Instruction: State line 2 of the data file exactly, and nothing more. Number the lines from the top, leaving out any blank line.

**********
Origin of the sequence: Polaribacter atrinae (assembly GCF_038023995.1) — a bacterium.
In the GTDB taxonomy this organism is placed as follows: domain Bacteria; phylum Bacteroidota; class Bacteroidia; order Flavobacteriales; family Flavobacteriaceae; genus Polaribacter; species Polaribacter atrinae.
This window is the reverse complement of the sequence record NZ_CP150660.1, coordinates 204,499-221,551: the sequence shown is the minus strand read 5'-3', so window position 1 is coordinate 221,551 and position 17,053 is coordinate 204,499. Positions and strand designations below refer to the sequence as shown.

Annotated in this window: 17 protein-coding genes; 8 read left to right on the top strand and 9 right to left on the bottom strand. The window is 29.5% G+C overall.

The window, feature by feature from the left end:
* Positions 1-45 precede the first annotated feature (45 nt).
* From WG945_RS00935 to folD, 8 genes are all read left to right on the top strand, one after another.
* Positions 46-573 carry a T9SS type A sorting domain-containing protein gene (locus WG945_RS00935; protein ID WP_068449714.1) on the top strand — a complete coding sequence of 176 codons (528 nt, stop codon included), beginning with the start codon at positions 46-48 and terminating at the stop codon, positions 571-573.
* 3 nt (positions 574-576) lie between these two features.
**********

In the GTDB taxonomy this organism is placed as follows: domain Bacteria; phylum Bacteroidota; class Bacteroidia; order Flavobacteriales; family Flavobacteriaceae; genus Polaribacter; species Polaribacter atrinae.